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Thursday, 27 February 2020

An I2C keypad for the micro:bit - part 1

I love the micro:bit. It's affordable, it runs micropython, and it's instantly engaging. These days it's supported by a huge range of add-ons that extend its capabilities, but there's always room for more.

A lot of the add-ons that I buy or build use are based on the I2C protocol. I2C is a  widely-supported way of connecting and controlling add-on boards to single board computers like the micro:bit, Arduino and Raspberry Pi.

There's lots of sample I2C code for the Arduino and the Pi, but not so much for the micro:bit. A few days ago I posted about an experiment connecting a micro:bit to a numeric keypad using I2C. That worked well, and the code is on GitHub. As you can see, the program needed quite a bit of code, and space on the micro:bit is at a premium. Since I wanted to add an LCD display I started looking for a more compact approach.

Help from Arduino


I decided to try out a design that used a home-brew Arduino clone to scan the keypad and make key-presses available with a simple I2C interface.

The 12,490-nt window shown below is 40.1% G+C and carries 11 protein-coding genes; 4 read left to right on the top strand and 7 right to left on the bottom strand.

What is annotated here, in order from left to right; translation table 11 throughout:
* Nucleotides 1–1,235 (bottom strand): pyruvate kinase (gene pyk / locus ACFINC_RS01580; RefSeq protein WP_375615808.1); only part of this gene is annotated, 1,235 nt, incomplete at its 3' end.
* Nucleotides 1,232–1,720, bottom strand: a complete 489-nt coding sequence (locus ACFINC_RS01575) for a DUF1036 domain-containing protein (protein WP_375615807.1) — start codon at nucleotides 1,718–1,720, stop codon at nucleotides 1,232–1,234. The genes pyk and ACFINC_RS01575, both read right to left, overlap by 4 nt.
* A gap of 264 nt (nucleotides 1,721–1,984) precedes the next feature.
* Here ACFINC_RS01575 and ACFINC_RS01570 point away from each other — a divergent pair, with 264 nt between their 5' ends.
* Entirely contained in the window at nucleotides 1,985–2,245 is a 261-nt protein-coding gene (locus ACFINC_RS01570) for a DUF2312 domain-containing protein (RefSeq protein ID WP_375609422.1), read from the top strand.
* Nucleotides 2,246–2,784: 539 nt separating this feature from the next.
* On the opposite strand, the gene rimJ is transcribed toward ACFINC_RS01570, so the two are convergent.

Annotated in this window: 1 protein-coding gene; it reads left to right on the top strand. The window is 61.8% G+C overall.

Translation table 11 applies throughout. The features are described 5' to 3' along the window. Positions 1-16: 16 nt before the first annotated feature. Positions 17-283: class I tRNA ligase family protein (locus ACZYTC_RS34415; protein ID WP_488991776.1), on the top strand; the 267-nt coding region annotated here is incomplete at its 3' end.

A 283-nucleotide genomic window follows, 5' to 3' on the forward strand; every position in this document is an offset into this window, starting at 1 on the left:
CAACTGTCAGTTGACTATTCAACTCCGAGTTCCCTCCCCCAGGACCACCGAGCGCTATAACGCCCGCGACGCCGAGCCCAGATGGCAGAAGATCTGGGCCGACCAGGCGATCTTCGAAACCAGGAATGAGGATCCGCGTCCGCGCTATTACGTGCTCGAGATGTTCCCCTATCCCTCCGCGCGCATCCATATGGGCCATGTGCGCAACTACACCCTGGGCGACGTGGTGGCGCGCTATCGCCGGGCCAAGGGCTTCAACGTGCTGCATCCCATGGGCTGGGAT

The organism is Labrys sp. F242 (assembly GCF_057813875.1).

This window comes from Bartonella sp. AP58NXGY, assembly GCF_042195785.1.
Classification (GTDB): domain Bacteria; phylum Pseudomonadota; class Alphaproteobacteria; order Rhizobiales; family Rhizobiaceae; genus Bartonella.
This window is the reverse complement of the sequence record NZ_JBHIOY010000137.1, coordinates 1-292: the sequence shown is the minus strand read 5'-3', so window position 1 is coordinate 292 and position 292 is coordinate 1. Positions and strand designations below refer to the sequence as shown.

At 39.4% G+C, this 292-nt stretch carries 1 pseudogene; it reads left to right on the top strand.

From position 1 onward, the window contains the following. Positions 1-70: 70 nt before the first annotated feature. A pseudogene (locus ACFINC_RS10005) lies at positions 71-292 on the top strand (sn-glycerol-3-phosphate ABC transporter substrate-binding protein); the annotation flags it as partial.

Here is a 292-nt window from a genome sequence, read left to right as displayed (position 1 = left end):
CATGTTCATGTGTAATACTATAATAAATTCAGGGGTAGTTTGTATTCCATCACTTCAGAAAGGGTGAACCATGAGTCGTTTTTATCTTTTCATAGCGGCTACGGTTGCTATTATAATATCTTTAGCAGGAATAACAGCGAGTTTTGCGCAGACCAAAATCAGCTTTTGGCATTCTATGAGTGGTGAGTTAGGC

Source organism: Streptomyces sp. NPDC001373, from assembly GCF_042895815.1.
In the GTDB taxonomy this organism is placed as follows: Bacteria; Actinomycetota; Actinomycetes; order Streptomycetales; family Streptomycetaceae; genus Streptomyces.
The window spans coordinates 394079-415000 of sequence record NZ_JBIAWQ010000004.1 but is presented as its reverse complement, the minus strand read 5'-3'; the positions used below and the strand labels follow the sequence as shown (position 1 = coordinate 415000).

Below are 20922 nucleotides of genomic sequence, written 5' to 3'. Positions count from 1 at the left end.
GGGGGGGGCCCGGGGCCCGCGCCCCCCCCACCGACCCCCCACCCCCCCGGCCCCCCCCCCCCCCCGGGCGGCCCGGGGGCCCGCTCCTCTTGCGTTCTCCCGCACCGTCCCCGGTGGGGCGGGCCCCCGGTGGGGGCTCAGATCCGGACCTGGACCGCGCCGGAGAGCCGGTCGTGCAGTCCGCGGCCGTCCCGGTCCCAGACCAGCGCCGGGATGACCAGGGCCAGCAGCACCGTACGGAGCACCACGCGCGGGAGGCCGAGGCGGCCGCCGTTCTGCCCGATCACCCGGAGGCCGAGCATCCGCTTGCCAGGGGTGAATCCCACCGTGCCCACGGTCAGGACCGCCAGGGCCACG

I'd previously used Arduinos in I2C slave mode, and there's a great example in the Arduino docs. Next I found a keypad library that looked as if it would fit the bill. It handles 3x4 and 4x4 keypads and it deals with contact debouncing.

Since the client can look for a key-press at any time, and the user can press a key whenever they want, my code includes a ring buffer to store key-presses until they are asked for. I used code from this excellent article on Hackaday.

 

The Uno Protoype


I put together a prototype using two Arduino Unos, one acting as a slave and one as the master.

It worked, and I've added the code and a fritzing diagram to the babelboard software project. It should be a simple matter to replace the slave Uno with a home-brew Arduino clone, but I've got one minor challenge to overcome.

The Uno runs on 5 volts, but the micro:bit and the Pi use 3.3 volt signals and 5 volt inputs will damage them. I'll need to run my Arduino clone on 3.3 volts. It's not hard, but causes a few complications. I'll describe them (and, I hope, the solutions) in the next blog post.

Follow me  (@rareblg) on twitter if you want to catch the next exciting episode :)


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